Catholicism was on the rise in America just after World War II when ETS began and gained some steam later in the 20th century, so this is no new threat, Mohler said. The temptation today may be to give ground on the gospel because Rome seems to have such a massive, ancient basis for spiritual, ecclesiastical, and theological authority.

“To be evangelical is to understand that one of the questions we’ll always have to answer is why we’re not Catholic,” Mohler said. “We know that we have to find authority somewhere. We understand that there is an inescapable demand that we answer the question as to authority.

“And we understand that the Catholics have a really big argument. And they’ve got a lot to show for it. They have a papacy, a magisterium, a Vatican, they have archbishops, they have cardinals, and centuries and centuries of continual argument—doctrinal trusteeship as they call it.”

The answer to the question “Why not Rome?” is abundantly evident, Mohler said.

“I believe to go to Rome is to abandon the gospel of the Lord Jesus Christ,” he said. “I believe it is to join a false church based on false and idolatrous presuppositions. But I also understand it would be easier to sleep at night if we could trust in a magisterium with their stewardship for us. It would be easier to think about passing on the baton of your institution to someone else because, after all, there is a backstop.

“To be an evangelical is to recognize that we don’t have a backstop. We have no alternative. We’re left with the Bible alone and the Bible in its entirety as the Word of God.”

The final temptation, Mohler said, is Protestant liberalism. This temptation arises when Christians believe they must try to salvage the Christian faith to make it palpable to the culture. Over the past few decades, Protestant liberalism has rejected virtually all the central doctrines of Christianity in attempt to make the faith more appealing to a secularized society.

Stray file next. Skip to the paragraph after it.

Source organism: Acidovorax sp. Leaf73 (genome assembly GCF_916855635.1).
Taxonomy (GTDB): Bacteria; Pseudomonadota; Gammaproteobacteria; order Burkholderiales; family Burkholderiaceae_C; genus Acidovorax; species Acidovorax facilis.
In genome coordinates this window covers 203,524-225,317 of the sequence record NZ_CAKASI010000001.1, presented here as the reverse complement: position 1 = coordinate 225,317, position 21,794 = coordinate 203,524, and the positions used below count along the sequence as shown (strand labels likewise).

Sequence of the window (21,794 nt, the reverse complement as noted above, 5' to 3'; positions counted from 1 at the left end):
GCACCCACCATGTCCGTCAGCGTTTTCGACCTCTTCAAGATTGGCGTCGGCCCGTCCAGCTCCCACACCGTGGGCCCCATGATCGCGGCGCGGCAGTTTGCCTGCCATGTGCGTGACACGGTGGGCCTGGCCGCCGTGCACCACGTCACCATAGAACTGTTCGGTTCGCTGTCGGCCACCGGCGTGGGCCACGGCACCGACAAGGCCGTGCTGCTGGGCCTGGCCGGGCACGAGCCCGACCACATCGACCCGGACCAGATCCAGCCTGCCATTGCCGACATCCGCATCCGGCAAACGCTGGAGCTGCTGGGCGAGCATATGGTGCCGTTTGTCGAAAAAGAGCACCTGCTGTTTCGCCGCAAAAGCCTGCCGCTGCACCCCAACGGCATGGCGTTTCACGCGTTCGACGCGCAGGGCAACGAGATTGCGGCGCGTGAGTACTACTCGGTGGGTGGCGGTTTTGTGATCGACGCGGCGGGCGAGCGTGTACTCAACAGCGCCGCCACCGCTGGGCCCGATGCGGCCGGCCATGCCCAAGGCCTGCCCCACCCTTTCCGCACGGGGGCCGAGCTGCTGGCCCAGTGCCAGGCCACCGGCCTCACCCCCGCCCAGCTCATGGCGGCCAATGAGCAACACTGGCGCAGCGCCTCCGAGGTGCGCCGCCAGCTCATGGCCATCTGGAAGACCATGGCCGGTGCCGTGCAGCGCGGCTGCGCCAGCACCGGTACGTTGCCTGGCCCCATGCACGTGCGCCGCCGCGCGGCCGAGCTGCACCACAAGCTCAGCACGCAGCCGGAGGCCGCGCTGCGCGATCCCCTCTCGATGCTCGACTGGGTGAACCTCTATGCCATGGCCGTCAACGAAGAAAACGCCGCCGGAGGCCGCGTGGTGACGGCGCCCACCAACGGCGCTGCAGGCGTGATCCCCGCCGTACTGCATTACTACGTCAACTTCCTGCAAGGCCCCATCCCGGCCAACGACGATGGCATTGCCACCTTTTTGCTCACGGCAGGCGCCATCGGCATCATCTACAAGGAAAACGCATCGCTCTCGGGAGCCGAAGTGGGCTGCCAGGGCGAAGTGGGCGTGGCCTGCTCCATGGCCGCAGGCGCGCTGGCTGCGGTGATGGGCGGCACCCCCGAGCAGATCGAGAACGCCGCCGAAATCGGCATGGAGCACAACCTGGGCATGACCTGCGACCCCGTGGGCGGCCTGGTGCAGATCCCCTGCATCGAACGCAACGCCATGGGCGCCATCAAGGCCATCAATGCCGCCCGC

“Our task is to make certain we turn the Evangelical Theological Society over to a new generation, even as it was turned over to us, intact in its mission, energetic in its convictions,” he said.

“Membership in ETS needs to mean something. The challenge we face in the coming days is a quantum increase over what we’re seeing. We’re going to find out in short order whether being a member of this society is enough to disqualify some people from teaching on some faculties or election to tenure.

“We’re also going to find out, with our doctrinal commitment, just how far you can get in the modern secular academy because there is no DEI (diversity, equality, inclusion) statement that seems to include American evangelicals in diversity and inclusivity.”

Raising the issue of the ETS future, Mohler made a pointed argument: “Our Doctrinal Basis requires the affirmation of biblical inerrancy and the Trinity. We have made clear that inerrancy is defined by the Chicago Statement on Biblical Inerrancy. The founders of the ETS were confident that our affirmation of the formal principle of the Reformation (sola Scriptura) would also imply affirmation of the body of doctrine.

Today’s challenges will require more doctrinal specificity, Mohler said.

“Just consider the challenges posed by the LGBTQ revolution,” he said. “Our task is to hand this society to the next generation in faithfulness, and that is no small task. It is our task.”